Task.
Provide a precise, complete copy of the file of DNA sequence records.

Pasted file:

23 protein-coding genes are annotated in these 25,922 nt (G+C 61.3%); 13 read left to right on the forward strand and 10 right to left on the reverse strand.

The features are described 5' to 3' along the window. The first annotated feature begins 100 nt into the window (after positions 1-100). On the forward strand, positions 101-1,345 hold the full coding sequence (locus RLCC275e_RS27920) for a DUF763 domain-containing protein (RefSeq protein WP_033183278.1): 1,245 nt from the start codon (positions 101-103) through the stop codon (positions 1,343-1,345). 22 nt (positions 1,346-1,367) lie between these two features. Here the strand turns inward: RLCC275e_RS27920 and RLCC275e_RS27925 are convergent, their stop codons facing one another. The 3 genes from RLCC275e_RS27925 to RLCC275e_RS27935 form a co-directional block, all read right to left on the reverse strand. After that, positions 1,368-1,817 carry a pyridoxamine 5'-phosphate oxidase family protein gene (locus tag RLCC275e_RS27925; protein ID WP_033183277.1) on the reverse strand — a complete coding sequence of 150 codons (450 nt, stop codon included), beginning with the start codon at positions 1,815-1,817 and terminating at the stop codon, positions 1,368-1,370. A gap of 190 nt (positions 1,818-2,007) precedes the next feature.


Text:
23 protein-coding genes are annotated in these 25,922 nt (G+C 61.3%); 13 read left to right on the forward strand and 10 right to left on the reverse strand.

The features are described 5' to 3' along the window. The first annotated feature begins 100 nt into the window (after positions 1-100). On the forward strand, positions 101-1,345 hold the full coding sequence (locus RLCC275e_RS27920) for a DUF763 domain-containing protein (RefSeq protein WP_033183278.1): 1,245 nt from the start codon (positions 101-103) through the stop codon (positions 1,343-1,345). 22 nt (positions 1,346-1,367) lie between these two features. Here the strand turns inward: RLCC275e_RS27920 and RLCC275e_RS27925 are convergent, their stop codons facing one another. The 3 genes from RLCC275e_RS27925 to RLCC275e_RS27935 form a co-directional block, all read right to left on the reverse strand. After that, positions 1,368-1,817 carry a pyridoxamine 5'-phosphate oxidase family protein gene (locus tag RLCC275e_RS27925; protein ID WP_033183277.1) on the reverse strand — a complete coding sequence of 150 codons (450 nt, stop codon included), beginning with the start codon at positions 1,815-1,817 and terminating at the stop codon, positions 1,368-1,370. A gap of 190 nt (positions 1,818-2,007) precedes the next feature.